ARLS: Block A

“All Roads Lead Somewhere” (ARLS) is a series of appliqué blocks inspired by a board game. The appliqués look like roads running through the blocks. Join the blocks together, and the roads take you on an interesting journey. I invite you to join me.

Download and print ARLS: Block A here. You’ll need it to follow along.

All ARLS blocks are 7 inches square. The blocks contain four shapes that connect at the same locations along the sides.

Since alignment is critical, it helps to make an Alignment Guide out of Block A:

Print Block A on cardstock, add seam allowances to all sides, and extend internal lines.

Seam allowance added, all lines extended
Seam allowance added, all lines extended

Glue the printed template to the back of a sheet of sandpaper. The sandpaper gives the template more support and keeps it from sliding around on fabric. Cut along the seam lines, removing the window inside.

Window cut out INSIDE seam allowances
Window cut out INSIDE seam allowances

Cut out additional windows outside the seam allowances. These help position the guide on background fabric.

Windows cut out OUTSIDE seam allowances
Windows cut out OUTSIDE seam allowances

I do raw-edge fusible appliqué; you are free to use the methods and techniques you’re comfortable with.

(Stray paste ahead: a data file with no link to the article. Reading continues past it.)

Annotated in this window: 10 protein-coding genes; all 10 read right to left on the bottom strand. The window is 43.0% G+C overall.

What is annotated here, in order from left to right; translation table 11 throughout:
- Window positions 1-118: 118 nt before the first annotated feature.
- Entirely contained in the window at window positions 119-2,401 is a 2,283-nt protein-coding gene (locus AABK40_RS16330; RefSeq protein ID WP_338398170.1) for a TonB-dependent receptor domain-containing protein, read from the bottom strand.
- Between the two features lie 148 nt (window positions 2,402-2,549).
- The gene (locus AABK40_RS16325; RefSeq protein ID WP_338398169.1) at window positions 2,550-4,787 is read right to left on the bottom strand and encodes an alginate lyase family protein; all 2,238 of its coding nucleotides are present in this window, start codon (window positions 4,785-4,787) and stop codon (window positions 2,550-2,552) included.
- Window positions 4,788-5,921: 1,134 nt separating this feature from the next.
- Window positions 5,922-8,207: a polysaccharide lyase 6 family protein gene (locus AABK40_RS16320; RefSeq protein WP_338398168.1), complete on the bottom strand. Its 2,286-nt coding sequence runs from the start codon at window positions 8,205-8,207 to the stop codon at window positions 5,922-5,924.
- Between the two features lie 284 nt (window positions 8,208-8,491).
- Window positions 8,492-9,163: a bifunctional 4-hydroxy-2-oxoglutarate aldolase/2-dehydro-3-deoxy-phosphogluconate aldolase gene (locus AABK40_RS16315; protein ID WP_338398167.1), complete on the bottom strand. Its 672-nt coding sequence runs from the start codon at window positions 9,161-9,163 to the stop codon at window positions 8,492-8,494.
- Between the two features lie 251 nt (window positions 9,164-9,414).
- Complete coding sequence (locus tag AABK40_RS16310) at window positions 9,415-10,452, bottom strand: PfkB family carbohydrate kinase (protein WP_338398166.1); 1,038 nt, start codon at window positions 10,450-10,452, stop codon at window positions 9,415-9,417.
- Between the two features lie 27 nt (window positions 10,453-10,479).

Prepare four four of Shape A (they are identical). I suggest extending the ends of the shapes a little beyond the seam allowances.

Position the Alignment Guide on background fabric.

Alignment guide positioned on background fabric
Alignment guide positioned on background fabric

Lay the Shape A pieces on the background fabric in counterclockwise order, starting with the left vertical Shape A. Fold back the upper half of the left vertical Shape A to lay on top of the upper horizontal Shape A. This maintains a consistent over-and-under throughout the blocks.

Block A pieces in position
Block A pieces in position

I fuse the center of the block, move the alignment guide out of the way, then fuse the rest of the block. After I stitch down the shapes, I trim the blocks.

The block has fourfold rotation: it looks the same no matter how you rotate it. Four blocks joined together aren’t very exciting:

Four Block A, joined
Four Block A, joined

Don’t worry: there’s more to come . . .

All Roads Lead Somewhere

I recently designed and made a throw from recycled blue jeans and silk neckties. I cut the jeans into squares and appliqued silk shapes on them before sewing the squares together. The designs were inspired by a board game.

First sample block
First sample block

I liked it so much, I made another.

Second sample block
Second sample block

I made four more patches.

More patches
More patches

I rotated the patches for the next block and came up with different possibilities.

Now that’s interesting, I thought. I applied the operations of symmetry to the patch and increased its potential.

I made more.

I put together what I had so far . . .

Progress
Progress

I couldn’t stop after that.

I call the piece “All Roads Lead Somewhere.”

All Roads Lead Somewhere

I have put together some of the basic templates in a document, All Roads Lead Somewhere, that you can download.